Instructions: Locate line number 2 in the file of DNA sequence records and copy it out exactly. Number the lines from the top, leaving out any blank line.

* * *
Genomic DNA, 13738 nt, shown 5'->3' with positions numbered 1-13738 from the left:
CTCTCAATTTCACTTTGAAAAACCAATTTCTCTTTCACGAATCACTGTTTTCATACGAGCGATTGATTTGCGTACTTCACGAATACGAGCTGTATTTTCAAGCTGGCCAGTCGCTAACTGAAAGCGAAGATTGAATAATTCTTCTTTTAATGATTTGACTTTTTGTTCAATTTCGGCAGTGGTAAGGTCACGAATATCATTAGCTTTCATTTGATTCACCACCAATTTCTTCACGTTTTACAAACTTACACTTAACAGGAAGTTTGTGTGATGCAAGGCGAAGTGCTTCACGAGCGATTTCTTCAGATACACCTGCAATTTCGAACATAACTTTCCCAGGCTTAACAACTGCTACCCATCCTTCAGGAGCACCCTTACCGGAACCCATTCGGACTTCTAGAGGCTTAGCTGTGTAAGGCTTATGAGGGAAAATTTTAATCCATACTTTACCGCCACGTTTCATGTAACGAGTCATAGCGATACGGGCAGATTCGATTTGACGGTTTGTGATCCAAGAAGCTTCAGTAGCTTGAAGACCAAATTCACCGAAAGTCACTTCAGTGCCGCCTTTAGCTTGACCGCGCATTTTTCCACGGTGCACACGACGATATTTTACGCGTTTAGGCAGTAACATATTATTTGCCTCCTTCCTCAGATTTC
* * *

CTCTCAATTTCACTTTGAAAAACCAATTTCTCTTTCACGAATCACTGTTTTCATACGAGCGATTGATTTGCGTACTTCACGAATACGAGCTGTATTTTCAAGCTGGCCAGTCGCTAACTGAAAGCGAAGATTGAATAATTCTTCTTTTAATGATTTGACTTTTTGTTCAATTTCGGCAGTGGTAAGGTCACGAATATCATTAGCTTTCATTTGATTCACCACCAATTTCTTCACGTTTTACAAACTTACACTTAACAGGAAGTTTGTGTGATGCAAGGCGAAGTGCTTCACGAGCGATTTCTTCAGATACACCTGCAATTTCGAACATAACTTTCCCAGGCTTAACAACTGCTACCCATCCTTCAGGAGCACCCTTACCGGAACCCATTCGGACTTCTAGAGGCTTAGCTGTGTAAGGCTTATGAGGGAAAATTTTAATCCATACTTTACCGCCACGTTTCATGTAACGAGTCATAGCGATACGGGCAGATTCGATTTGACGGTTTGTGATCCAAGAAGCTTCAGTAGCTTGAAGACCAAATTCACCGAAAGTCACTTCAGTGCCGCCTTTAGCTTGACCGCGCATTTTTCCACGGTGCACACGACGATATTTTACGCGTTTAGGCAGTAACATATTATTTGCCTCCTTCCTCAGATTTC